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And so perhaps does Mr. Hall. But the difference between them is, Mr. Power admits the unconditionality of the promise to Abraham, while Mr. Hall as we have seen, asserts the contrary! Marvelously harmonious this Partialism!-is it not reader ?

But this is not all. Partialism is contradictory in its statement of the views of Universalists, in relation to the Divine Promises.

Hall says: “The assumption that promises of a Uni-. versal or general character are absolute or unconditional, form the bone and sinew of Universalism."

Mr. John H. Power says: "That all the promises of God are absolute, Universalism will be reluctant to affirm.” And we have yet to learn that in any place he reverses this declaration, or attempts to fasten upon us a statement in any shape resembling that of our modest and truth loving author.

This brings us directly to the work in hand. Mr. Hall starts out with the assertion just quoted, and thereon joins issue. Making Universalism affirm the unconditionality of the Divine promises, he proceeds very leisurely to array it against itself. We bring him at once to the test of a thorough investigation. Is it true Universalists affirm the unconditionality of promises of a universal or general character ?Or in other words, is it true Universalists affirm the unconditionality of all the Divine promises?-for this is the gentleman's meaning. We answer emphatically, no! It is denied Universalists have ever assumed the unconditionality of every promise of a universal or general character. Proof to the contrary is fearlessly challenged. Mr. Hall knows better. When penning that statement he knew he was uttering a misrepresentation—a statement utterly

false in length and breadth, yea, in every particular; or else he was totally ignorant of the subject he had undertaken to discuss. This we will prove.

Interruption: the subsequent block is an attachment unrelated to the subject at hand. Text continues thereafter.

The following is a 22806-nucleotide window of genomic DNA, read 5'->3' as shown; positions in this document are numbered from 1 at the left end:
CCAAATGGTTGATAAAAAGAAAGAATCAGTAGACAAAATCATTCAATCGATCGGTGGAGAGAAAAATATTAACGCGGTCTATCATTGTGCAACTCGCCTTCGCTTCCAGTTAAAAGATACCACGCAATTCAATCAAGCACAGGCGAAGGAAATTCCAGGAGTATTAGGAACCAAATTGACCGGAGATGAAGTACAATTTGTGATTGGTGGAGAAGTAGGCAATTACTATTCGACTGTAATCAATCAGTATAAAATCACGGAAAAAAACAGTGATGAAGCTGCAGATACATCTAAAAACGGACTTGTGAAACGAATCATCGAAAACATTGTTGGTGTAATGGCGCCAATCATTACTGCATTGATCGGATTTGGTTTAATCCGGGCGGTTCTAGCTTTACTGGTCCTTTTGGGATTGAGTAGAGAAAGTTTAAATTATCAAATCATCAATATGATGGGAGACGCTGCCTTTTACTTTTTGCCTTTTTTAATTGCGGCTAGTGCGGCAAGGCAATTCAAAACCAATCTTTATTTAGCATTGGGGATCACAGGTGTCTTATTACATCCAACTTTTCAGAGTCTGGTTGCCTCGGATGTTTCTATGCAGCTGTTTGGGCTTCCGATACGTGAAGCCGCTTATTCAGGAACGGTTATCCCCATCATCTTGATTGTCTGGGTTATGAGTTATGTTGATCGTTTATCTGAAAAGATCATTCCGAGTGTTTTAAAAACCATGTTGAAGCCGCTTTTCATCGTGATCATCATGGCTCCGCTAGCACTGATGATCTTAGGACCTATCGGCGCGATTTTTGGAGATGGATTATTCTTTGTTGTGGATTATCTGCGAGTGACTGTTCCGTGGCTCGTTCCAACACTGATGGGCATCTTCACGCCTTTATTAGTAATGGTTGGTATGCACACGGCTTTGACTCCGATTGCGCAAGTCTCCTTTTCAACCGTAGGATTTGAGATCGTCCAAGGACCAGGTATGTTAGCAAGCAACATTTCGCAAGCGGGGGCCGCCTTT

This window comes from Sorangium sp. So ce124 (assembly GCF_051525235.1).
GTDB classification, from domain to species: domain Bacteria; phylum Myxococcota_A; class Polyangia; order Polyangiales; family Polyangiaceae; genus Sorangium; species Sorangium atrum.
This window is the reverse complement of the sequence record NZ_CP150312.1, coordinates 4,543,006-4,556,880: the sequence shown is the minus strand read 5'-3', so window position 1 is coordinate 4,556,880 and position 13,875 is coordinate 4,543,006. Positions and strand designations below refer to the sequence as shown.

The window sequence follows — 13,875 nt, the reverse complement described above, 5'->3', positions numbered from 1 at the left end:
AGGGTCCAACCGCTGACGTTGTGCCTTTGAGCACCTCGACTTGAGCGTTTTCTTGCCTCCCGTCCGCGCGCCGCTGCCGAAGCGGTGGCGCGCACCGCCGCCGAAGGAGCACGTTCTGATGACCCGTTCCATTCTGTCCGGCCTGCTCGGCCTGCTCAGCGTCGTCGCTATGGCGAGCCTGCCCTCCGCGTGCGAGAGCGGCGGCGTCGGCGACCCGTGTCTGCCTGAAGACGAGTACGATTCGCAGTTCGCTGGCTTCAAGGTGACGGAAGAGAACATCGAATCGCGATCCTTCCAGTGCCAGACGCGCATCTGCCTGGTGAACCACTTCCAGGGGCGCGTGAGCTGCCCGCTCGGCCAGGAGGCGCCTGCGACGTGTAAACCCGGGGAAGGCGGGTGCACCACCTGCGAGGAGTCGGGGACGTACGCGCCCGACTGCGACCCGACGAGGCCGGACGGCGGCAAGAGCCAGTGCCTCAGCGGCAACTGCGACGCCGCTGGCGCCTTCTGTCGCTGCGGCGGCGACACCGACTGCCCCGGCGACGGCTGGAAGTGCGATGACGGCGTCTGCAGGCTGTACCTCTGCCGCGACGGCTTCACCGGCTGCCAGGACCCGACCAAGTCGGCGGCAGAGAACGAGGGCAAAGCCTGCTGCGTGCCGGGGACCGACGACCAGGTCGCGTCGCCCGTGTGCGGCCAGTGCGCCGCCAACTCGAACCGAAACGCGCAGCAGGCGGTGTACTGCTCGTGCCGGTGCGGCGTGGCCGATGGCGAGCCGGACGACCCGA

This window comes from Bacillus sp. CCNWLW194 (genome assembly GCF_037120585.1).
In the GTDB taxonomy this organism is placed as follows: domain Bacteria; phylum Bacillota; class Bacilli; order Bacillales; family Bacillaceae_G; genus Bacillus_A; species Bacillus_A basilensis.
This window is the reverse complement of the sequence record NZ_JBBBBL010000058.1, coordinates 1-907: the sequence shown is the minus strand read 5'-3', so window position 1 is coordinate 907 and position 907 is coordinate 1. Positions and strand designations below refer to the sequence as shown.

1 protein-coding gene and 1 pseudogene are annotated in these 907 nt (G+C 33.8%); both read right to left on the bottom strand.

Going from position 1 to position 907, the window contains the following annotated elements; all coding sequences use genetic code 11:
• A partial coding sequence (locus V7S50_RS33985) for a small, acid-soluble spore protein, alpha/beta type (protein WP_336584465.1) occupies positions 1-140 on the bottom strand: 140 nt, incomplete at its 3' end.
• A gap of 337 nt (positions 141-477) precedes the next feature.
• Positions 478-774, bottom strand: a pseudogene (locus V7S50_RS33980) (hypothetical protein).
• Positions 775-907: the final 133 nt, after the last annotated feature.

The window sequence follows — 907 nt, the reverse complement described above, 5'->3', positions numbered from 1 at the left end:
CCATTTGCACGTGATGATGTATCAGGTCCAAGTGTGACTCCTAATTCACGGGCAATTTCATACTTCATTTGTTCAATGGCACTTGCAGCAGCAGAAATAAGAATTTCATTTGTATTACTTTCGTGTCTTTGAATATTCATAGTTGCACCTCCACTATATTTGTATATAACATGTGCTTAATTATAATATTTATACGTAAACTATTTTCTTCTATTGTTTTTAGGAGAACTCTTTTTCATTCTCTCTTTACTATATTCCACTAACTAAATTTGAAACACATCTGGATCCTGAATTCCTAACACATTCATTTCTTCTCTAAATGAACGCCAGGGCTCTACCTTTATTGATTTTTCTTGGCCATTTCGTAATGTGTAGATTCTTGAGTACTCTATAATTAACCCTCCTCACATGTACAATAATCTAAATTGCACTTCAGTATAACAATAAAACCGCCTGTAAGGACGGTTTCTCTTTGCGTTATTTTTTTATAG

Rev. A. C. Thomas in a Theological debate with Dr. E. S. Ely states the views of Universalists as follows: "I feel no disposition to deny that conditions are appended to many Divine testimonies-such for example as the following: Isa. 1. 19, 20. And I also hold, that while the promise of universal blessedness in Christ is absolute, our present happiness is, in a great measure, dependant on a hearty acknowledgment of the truth.

Shame on the wilful perverter of the truth!—for Mr. Hall cannot escape the well authenticated charge of malicious dishonesty. There is one authority on this subject with which he professes a thorough acquaintance. He claims to have reduced the Pro and Con of Universalism” to a “bundle of absurdities"-to have “pulverized” and “sifted" it like wheat. In his book there is a chapter of 45 pages devoted expressly to an examination of that work; and Mr. Hall knows the Pro and Con-or should have known-contains a statement exactly the reverse of his malicious misrepresentation.

The author of that work says: “There are in the Scriptures, unquestionably, some conditional promises; these all, however, respect our situation in time, and in no case extend their reference to eternity. The promises which respect man's condition beyond death are absolute-as already said they rest on no contingents."

How now appears the statement of Mr. Hall, that the “bone and sinew” of Universalism is the assumption of the unconditionality of promises of a general or universal character? Rotten and hollow as a hypocrit's

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heart! How appears in the light of this testimony the issue he would fasten upon us and cram down qur throats so unceremoniously? False—utterly false! The issue between Partialists and Universalists is not: Are all the Divine promises conditional or unconditional? We have shown that Universalists do not deny the conditionality of some of the promises. The true issue therefore is this:

1. Are promises which relate to man's condition beyond death absolute?—Universalists affirm, Partialists deny.

We unhesitatingly admit the conditionality of all promises relative to man's cordition in time, and which are predicated on faith or physical action; but, we can make no admission of the kind, respecting promises which relate to the spiritual condition of the human family in a future state.